As she hands over the ticket, she also passes me a prayer, printed on an A5 sheet of paper. Perhaps one needs a prayer to work the system out?! I also noticed that in the CST station they have various uplifting quotes printed on large boards about the place. One, next to the buffers of platform one says something like Death is just an opportunity! Surely you don’t want to read slogans like that before boarding one of these trains?!

Walking back to my hotel area, it’s getting dark, I follow the side of Churchgate station, watching rush-hour suburban trains pull in and out as people battle to get on, running with the train and leaping through the open doors, then cut across the Maidans, large fenced-off grassed areas where sport is played – to my right it looks like a rugby club, but waterlogged is not the word.

The grass has become a lake, and the path is at times in water half way up my shins. A steady stream (no pun intended) of people wade across the water, some lifting trousers or skirts, others not bothering.

A coffee shop just near my hotel looks quite smart, so I pop in, muddying their clean floor, and order a cappuccino. The chap gives me hard sell about their offer, if I pay a bit more I get a large metal tin of cookies. I don’t want a large metal tin of cookies! He doesn’t seem to believe me. I feel less guilty about walking in with muddy shoes (and how can one not have muddy feet given the whole city is wall-to-wall mud?!).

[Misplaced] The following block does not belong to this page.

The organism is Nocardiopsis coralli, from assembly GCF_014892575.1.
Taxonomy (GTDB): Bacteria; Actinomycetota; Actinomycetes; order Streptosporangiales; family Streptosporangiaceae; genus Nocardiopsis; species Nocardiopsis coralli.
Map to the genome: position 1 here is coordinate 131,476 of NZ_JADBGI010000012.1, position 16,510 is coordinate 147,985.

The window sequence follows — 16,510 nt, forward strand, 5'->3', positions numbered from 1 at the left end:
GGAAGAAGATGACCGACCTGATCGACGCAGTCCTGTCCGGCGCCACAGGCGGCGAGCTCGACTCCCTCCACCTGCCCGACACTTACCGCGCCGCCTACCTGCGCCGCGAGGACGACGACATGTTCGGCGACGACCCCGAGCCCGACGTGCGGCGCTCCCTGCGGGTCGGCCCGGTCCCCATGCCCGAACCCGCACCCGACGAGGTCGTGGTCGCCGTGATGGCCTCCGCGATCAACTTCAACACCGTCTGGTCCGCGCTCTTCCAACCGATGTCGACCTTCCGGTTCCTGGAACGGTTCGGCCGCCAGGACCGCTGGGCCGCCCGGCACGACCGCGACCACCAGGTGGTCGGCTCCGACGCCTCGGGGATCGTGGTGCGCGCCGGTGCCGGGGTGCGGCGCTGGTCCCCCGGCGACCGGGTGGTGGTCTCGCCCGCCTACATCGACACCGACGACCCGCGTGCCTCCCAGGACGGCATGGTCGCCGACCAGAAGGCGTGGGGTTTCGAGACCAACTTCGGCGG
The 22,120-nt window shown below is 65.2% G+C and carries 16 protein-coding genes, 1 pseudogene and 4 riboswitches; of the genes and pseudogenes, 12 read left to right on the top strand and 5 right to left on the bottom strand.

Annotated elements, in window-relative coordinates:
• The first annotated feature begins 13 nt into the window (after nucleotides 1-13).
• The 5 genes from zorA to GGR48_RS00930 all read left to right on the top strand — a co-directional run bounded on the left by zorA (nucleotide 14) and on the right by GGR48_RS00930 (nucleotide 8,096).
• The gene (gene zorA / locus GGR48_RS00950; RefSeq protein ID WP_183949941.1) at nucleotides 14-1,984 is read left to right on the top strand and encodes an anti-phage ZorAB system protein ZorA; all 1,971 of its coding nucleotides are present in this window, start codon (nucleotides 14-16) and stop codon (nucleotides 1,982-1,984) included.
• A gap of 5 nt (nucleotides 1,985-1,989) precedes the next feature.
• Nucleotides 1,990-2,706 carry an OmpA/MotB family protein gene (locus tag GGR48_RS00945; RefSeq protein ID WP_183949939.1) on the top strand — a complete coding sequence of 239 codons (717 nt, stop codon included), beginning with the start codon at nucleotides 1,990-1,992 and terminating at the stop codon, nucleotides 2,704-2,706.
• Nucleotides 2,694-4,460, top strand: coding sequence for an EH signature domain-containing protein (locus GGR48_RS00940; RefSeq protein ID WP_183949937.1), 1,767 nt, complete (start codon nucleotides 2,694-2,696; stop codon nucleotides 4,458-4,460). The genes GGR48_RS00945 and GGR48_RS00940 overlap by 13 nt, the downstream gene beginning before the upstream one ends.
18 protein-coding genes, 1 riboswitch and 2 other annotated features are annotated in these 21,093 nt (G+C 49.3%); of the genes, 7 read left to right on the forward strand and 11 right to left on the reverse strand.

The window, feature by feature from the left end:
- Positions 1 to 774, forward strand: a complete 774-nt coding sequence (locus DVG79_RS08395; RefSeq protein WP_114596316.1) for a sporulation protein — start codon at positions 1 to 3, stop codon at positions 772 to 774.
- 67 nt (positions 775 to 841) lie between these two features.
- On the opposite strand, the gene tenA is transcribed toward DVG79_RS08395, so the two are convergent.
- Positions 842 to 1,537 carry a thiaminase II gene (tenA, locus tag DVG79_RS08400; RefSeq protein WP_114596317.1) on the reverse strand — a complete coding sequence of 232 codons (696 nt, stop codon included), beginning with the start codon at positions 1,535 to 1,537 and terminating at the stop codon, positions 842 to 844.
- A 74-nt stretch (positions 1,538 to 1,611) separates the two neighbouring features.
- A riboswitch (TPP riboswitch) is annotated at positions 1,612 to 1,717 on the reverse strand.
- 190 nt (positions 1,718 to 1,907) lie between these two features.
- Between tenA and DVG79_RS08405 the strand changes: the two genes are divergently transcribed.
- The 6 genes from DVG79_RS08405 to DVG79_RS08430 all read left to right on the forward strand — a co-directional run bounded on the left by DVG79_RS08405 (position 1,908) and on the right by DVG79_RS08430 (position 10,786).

I wander down the street just next to my hotel, past all kinds of shops, and people selling vegetables and fruit. Some of the sellers just put down some lettuce leaves on the muddy ground then put their vegetables on top of those!

I find the Parsi restaurant that I wanted to visit, Ideal Corner, but it’s closed, only opens for lunch, so head back to another place which seemed busy - Modern Family Place. I’m ushered into the air-conditioned side, where I have a beer. Something (?) 2000, supposedly a strong beer, then Kingfisher Strong.

For food I get to try Mangalorean seafood - I have some fried spicy pomfret fish with a thick masala sauce and chapati, then a plate of prawns, battered in a red spicy sauce. Hmmm, I need to expand my thesaurus for variations on “spicy”, don’t I?

It’s been a good first day. Overall there is not as much hassle as I was expecting. It’s also not as hot as the weather forecasts imply. It’s hot, but with the rains rolling in and out all day (when it rains, it pours buckets, but usually for no more than 5 minutes at a time), the air is kept cooler. I wouldn’t like to be here before the monsoon. The food is great and people are friendly.

Victoria Terminus at night